The United States Mint unveiled the official Coin Program designs today for the. The unveiling took place at the American Numismatic Association’s World’s Fair of Money in the Donald E. Stephens Convention Center.
The $1 coins in this coin program feature distinctive reverse designs that pay homage to America’s ingenuity and celebrate the pioneering efforts of individuals or groups from each of the 50 states, the District of Columbia, and the United States territories. The 2019-dated coins represent innovators or innovations from Delaware, Pennsylvania, New Jersey, and Georgia.
Artists in the Mint’s Artistic Infusion Program (AIP) created the designs, which were sculpted by Mint Sculptor-Engravers.
American Innovation – Delaware
Designer: Donna Weaver
Sculptor-Engraver: Joseph Menna
The Delaware $1 Coin recognizes astronomer Annie Jump Cannon who developed a system for classifying the stars that is still used today. This Coin Program design features a silhouette of Ms. Cannon against the night sky, with a number of stars visible. The inscriptions are “UNITED STATES OF AMERICA,” “ANNIE JUMP CANNON,” “CLASSIFYING THE STARS,” and “DELAWARE.”
American Innovation – Pennsylvania
Designer: Richard Masters
Sculptor-Engraver: Joseph Menna
The Pennsylvania $1 Coin recognizes the creation of a vaccine to prevent polio. This Coin Program design depicts an artist’s conception of the poliovirus at three different levels of magnification along with the silhouette of a period microscope, representing the extensive research that was conducted to develop a cure for polio. The inscriptions are “UNITED STATES OF AMERICA,” “POLIO VACCINE,” “1953,” and “PENNSYLVANIA.”
American Innovation – New Jersey
Designer: Paul C. Balan
Sculptor-Engraver: Phebe Hemphill
The New Jersey $1 Coin honors the development of a lightbulb with a filament that could last 1,200 hours. This Coin Program design features an Edison bulb against an ornate background. The inscriptions are “UNITED STATES OF AMERICA” and “NEW JERSEY.”
American Innovation – Georgia
Designer: Emily Damstra
Sculptor-Engraver: Michael Gaudioso
The Georgia $1 Coin recognizes the Trustees’ Garden, established in the 1730s. It was the first agricultural experimental garden in America. This coin’s design depicts a hand planting seeds in the inscription “TRUSTEES’ GARDEN,” from which grows a variety of species representing the variety of plants grown in the garden: an orange tree seedling, sassafras, grapes, white mulberry, flax, peaches, olive, and a young shoot too small to be identified. The additional inscriptions are “UNITED STATES OF AMERICA” and “GEORGIA.”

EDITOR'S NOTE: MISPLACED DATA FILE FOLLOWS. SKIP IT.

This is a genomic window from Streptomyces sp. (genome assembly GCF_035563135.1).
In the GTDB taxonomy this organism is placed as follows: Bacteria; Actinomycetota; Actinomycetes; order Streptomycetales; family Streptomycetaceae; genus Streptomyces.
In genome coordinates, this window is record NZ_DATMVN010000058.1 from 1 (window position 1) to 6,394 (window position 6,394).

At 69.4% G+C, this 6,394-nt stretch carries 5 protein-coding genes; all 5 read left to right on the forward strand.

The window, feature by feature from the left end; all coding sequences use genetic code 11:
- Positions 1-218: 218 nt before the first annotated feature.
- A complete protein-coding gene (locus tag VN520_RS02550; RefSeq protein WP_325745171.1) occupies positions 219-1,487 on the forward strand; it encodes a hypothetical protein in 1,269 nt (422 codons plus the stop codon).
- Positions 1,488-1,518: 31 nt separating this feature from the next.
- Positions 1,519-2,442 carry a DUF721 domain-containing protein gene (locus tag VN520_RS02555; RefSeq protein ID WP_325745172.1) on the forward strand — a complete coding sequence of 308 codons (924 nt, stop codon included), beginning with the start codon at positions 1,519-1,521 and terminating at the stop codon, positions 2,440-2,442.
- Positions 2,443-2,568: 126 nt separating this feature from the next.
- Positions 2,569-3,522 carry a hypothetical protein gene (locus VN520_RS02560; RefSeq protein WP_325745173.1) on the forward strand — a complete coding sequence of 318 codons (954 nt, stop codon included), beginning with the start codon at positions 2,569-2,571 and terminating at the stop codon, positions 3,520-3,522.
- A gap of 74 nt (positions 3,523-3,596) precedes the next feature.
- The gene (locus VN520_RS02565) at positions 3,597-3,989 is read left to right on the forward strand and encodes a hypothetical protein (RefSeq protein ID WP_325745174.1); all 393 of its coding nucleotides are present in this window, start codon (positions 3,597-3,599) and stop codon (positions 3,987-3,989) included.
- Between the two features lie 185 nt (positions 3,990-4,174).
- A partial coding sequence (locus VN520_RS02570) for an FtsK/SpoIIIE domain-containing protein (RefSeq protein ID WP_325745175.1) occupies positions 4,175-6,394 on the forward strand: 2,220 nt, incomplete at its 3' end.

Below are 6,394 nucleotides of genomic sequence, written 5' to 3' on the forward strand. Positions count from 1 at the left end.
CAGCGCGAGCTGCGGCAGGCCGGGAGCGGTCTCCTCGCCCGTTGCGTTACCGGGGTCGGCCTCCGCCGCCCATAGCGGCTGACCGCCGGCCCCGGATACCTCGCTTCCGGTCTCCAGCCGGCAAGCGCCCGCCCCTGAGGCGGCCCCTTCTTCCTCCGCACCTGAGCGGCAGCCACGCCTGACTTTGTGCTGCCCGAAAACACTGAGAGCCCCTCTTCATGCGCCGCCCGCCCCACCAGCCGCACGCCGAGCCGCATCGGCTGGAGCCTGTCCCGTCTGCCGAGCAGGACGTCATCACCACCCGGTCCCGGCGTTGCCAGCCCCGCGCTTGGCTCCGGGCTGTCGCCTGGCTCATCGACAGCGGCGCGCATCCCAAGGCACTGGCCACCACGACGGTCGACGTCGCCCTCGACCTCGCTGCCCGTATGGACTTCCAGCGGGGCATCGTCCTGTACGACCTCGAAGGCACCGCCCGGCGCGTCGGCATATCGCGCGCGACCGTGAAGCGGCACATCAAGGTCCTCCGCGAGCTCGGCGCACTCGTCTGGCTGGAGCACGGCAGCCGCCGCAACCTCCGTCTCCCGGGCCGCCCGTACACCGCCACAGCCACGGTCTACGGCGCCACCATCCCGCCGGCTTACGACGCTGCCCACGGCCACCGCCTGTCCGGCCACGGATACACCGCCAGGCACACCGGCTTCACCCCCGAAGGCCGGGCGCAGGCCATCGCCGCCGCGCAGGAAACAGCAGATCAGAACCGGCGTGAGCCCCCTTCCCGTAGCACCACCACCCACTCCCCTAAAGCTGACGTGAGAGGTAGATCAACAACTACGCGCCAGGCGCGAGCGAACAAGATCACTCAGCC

The common Coin Program obverse (heads side) of all the coins in this series features a dramatic representation of the Statue of Liberty and the required inscriptions “$1” and “IN GOD WE TRUST.”
The Mint will release coins featuring these Coin Programdesigns later this year.
The American Innovation™ $1 Coin Program is authorized by Public Law 115-197—the American Innovation $1 Coin Act of 2018 (Act). The Act directs the Mint to strike and issue non-circulating $1 coins in recognition of significant innovations and pioneering efforts of individuals or groups from each of the 50 States, the District of Columbia, and the United States territories—Puerto Rico, Guam, American Samoa, the U.S. Virgin Islands, and the Commonwealth of the Northern Mariana Islands. The Mint will issue these coins at a rate of four per year in the order each State ratified the Constitution of the United States or was admitted into the Union. The program began in 2018 and will span a 14-year period.
About the United States Mint
Congress created the United States Mint in 1792, and the Mint became part of the Department of the Treasury in 1873. As the Nation’s sole manufacturer of legal tender coinage, the Mint is responsible for producing circulating coinage for the Nation to conduct its trade and commerce. The Mint also produces numismatic products, including proof, uncirculated, and commemorative coins; Congressional Gold Medals; silver and bronze medals; and silver and gold bullion coins. Its numismatic programs are self-sustaining and operate at no cost to taxpayers.